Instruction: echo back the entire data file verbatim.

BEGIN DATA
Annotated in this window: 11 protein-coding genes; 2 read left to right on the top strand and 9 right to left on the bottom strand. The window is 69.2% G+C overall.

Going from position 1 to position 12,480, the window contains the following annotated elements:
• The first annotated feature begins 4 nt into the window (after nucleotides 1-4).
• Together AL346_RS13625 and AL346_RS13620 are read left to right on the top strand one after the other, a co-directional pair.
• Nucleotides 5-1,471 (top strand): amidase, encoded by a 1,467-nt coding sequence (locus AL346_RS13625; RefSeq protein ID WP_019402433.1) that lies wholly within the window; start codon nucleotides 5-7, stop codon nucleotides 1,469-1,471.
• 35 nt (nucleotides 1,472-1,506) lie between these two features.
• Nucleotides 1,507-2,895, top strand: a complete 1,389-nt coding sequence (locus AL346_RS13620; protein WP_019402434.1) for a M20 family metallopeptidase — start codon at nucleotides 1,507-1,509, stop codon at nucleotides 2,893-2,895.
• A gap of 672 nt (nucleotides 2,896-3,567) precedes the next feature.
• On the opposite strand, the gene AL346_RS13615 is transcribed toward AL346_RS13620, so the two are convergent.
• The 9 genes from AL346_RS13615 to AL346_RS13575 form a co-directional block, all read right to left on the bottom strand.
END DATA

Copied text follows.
Annotated in this window: 11 protein-coding genes; 2 read left to right on the top strand and 9 right to left on the bottom strand. The window is 69.2% G+C overall.

Going from position 1 to position 12,480, the window contains the following annotated elements:
• The first annotated feature begins 4 nt into the window (after nucleotides 1-4).
• Together AL346_RS13625 and AL346_RS13620 are read left to right on the top strand one after the other, a co-directional pair.
• Nucleotides 5-1,471 (top strand): amidase, encoded by a 1,467-nt coding sequence (locus AL346_RS13625; RefSeq protein ID WP_019402433.1) that lies wholly within the window; start codon nucleotides 5-7, stop codon nucleotides 1,469-1,471.
• 35 nt (nucleotides 1,472-1,506) lie between these two features.
• Nucleotides 1,507-2,895, top strand: a complete 1,389-nt coding sequence (locus AL346_RS13620; protein WP_019402434.1) for a M20 family metallopeptidase — start codon at nucleotides 1,507-1,509, stop codon at nucleotides 2,893-2,895.
• A gap of 672 nt (nucleotides 2,896-3,567) precedes the next feature.
• On the opposite strand, the gene AL346_RS13615 is transcribed toward AL346_RS13620, so the two are convergent.
• The 9 genes from AL346_RS13615 to AL346_RS13575 form a co-directional block, all read right to left on the bottom strand.